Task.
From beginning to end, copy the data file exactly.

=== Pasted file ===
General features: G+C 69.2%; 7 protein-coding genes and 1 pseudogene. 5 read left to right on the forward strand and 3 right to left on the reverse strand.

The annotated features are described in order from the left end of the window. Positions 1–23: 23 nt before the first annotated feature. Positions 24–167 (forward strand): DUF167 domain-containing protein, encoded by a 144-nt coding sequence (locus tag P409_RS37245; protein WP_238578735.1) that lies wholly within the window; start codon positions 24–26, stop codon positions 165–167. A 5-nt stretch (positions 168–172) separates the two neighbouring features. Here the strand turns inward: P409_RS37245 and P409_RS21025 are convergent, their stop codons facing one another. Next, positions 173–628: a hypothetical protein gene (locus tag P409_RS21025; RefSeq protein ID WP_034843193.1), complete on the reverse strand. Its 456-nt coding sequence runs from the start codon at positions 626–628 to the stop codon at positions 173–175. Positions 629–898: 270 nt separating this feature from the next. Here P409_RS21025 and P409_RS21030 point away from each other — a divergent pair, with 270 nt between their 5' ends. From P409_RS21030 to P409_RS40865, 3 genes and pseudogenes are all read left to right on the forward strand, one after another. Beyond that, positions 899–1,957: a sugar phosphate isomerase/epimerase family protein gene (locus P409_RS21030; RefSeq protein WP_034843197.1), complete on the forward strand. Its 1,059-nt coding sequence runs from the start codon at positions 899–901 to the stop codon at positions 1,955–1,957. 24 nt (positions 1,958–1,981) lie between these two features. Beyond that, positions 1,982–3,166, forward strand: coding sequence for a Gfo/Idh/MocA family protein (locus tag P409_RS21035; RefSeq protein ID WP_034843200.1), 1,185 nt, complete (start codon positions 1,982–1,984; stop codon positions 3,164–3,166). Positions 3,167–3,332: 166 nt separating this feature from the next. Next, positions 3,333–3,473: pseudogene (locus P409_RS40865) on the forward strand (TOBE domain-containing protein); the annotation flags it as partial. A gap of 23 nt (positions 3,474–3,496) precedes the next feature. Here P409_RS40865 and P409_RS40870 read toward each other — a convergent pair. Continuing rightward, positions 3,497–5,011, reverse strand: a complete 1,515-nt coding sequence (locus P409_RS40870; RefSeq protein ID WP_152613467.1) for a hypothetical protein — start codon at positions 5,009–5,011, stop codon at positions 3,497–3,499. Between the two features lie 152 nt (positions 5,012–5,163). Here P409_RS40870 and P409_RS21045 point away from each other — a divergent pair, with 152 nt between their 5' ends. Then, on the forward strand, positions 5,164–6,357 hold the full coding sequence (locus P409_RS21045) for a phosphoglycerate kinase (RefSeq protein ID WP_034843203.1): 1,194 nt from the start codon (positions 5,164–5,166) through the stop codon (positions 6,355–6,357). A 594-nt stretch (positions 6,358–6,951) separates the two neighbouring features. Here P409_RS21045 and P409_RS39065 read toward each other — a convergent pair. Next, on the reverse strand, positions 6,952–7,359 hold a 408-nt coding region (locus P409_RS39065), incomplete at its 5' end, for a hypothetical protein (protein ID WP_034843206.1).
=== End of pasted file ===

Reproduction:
General features: G+C 69.2%; 7 protein-coding genes and 1 pseudogene. 5 read left to right on the forward strand and 3 right to left on the reverse strand.

The annotated features are described in order from the left end of the window. Positions 1–23: 23 nt before the first annotated feature. Positions 24–167 (forward strand): DUF167 domain-containing protein, encoded by a 144-nt coding sequence (locus tag P409_RS37245; protein WP_238578735.1) that lies wholly within the window; start codon positions 24–26, stop codon positions 165–167. A 5-nt stretch (positions 168–172) separates the two neighbouring features. Here the strand turns inward: P409_RS37245 and P409_RS21025 are convergent, their stop codons facing one another. Next, positions 173–628: a hypothetical protein gene (locus tag P409_RS21025; RefSeq protein ID WP_034843193.1), complete on the reverse strand. Its 456-nt coding sequence runs from the start codon at positions 626–628 to the stop codon at positions 173–175. Positions 629–898: 270 nt separating this feature from the next. Here P409_RS21025 and P409_RS21030 point away from each other — a divergent pair, with 270 nt between their 5' ends. From P409_RS21030 to P409_RS40865, 3 genes and pseudogenes are all read left to right on the forward strand, one after another. Beyond that, positions 899–1,957: a sugar phosphate isomerase/epimerase family protein gene (locus P409_RS21030; RefSeq protein WP_034843197.1), complete on the forward strand. Its 1,059-nt coding sequence runs from the start codon at positions 899–901 to the stop codon at positions 1,955–1,957. 24 nt (positions 1,958–1,981) lie between these two features. Beyond that, positions 1,982–3,166, forward strand: coding sequence for a Gfo/Idh/MocA family protein (locus tag P409_RS21035; RefSeq protein ID WP_034843200.1), 1,185 nt, complete (start codon positions 1,982–1,984; stop codon positions 3,164–3,166). Positions 3,167–3,332: 166 nt separating this feature from the next. Next, positions 3,333–3,473: pseudogene (locus P409_RS40865) on the forward strand (TOBE domain-containing protein); the annotation flags it as partial. A gap of 23 nt (positions 3,474–3,496) precedes the next feature. Here P409_RS40865 and P409_RS40870 read toward each other — a convergent pair. Continuing rightward, positions 3,497–5,011, reverse strand: a complete 1,515-nt coding sequence (locus P409_RS40870; RefSeq protein ID WP_152613467.1) for a hypothetical protein — start codon at positions 5,009–5,011, stop codon at positions 3,497–3,499. Between the two features lie 152 nt (positions 5,012–5,163). Here P409_RS40870 and P409_RS21045 point away from each other — a divergent pair, with 152 nt between their 5' ends. Then, on the forward strand, positions 5,164–6,357 hold the full coding sequence (locus P409_RS21045) for a phosphoglycerate kinase (RefSeq protein ID WP_034843203.1): 1,194 nt from the start codon (positions 5,164–5,166) through the stop codon (positions 6,355–6,357). A 594-nt stretch (positions 6,358–6,951) separates the two neighbouring features. Here P409_RS21045 and P409_RS39065 read toward each other — a convergent pair. Next, on the reverse strand, positions 6,952–7,359 hold a 408-nt coding region (locus P409_RS39065), incomplete at its 5' end, for a hypothetical protein (protein ID WP_034843206.1).